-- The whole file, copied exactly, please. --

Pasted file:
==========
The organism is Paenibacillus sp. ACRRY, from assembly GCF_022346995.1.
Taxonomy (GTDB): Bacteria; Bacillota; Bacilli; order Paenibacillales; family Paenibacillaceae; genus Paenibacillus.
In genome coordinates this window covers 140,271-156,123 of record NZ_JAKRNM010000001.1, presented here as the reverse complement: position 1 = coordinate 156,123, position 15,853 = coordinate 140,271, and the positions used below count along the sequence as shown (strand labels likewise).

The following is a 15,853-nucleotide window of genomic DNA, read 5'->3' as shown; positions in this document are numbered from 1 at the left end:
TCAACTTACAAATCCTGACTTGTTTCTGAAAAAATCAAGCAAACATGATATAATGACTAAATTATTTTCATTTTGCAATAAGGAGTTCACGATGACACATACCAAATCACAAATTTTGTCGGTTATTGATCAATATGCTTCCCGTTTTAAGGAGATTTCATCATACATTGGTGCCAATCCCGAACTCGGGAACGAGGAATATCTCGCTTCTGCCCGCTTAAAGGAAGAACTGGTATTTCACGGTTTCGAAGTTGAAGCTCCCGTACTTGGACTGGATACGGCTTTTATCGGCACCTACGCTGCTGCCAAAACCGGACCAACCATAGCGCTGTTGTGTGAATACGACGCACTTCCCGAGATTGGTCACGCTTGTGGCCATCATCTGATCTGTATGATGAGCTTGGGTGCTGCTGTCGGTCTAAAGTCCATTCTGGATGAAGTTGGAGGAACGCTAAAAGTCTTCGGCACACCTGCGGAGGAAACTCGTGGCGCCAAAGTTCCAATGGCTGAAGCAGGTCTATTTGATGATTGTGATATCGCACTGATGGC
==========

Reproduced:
The organism is Paenibacillus sp. ACRRY, from assembly GCF_022346995.1.
Taxonomy (GTDB): Bacteria; Bacillota; Bacilli; order Paenibacillales; family Paenibacillaceae; genus Paenibacillus.
In genome coordinates this window covers 140,271-156,123 of record NZ_JAKRNM010000001.1, presented here as the reverse complement: position 1 = coordinate 156,123, position 15,853 = coordinate 140,271, and the positions used below count along the sequence as shown (strand labels likewise).

The following is a 15,853-nucleotide window of genomic DNA, read 5'->3' as shown; positions in this document are numbered from 1 at the left end:
TCAACTTACAAATCCTGACTTGTTTCTGAAAAAATCAAGCAAACATGATATAATGACTAAATTATTTTCATTTTGCAATAAGGAGTTCACGATGACACATACCAAATCACAAATTTTGTCGGTTATTGATCAATATGCTTCCCGTTTTAAGGAGATTTCATCATACATTGGTGCCAATCCCGAACTCGGGAACGAGGAATATCTCGCTTCTGCCCGCTTAAAGGAAGAACTGGTATTTCACGGTTTCGAAGTTGAAGCTCCCGTACTTGGACTGGATACGGCTTTTATCGGCACCTACGCTGCTGCCAAAACCGGACCAACCATAGCGCTGTTGTGTGAATACGACGCACTTCCCGAGATTGGTCACGCTTGTGGCCATCATCTGATCTGTATGATGAGCTTGGGTGCTGCTGTCGGTCTAAAGTCCATTCTGGATGAAGTTGGAGGAACGCTAAAAGTCTTCGGCACACCTGCGGAGGAAACTCGTGGCGCCAAAGTTCCAATGGCTGAAGCAGGTCTATTTGATGATTGTGATATCGCACTGATGGC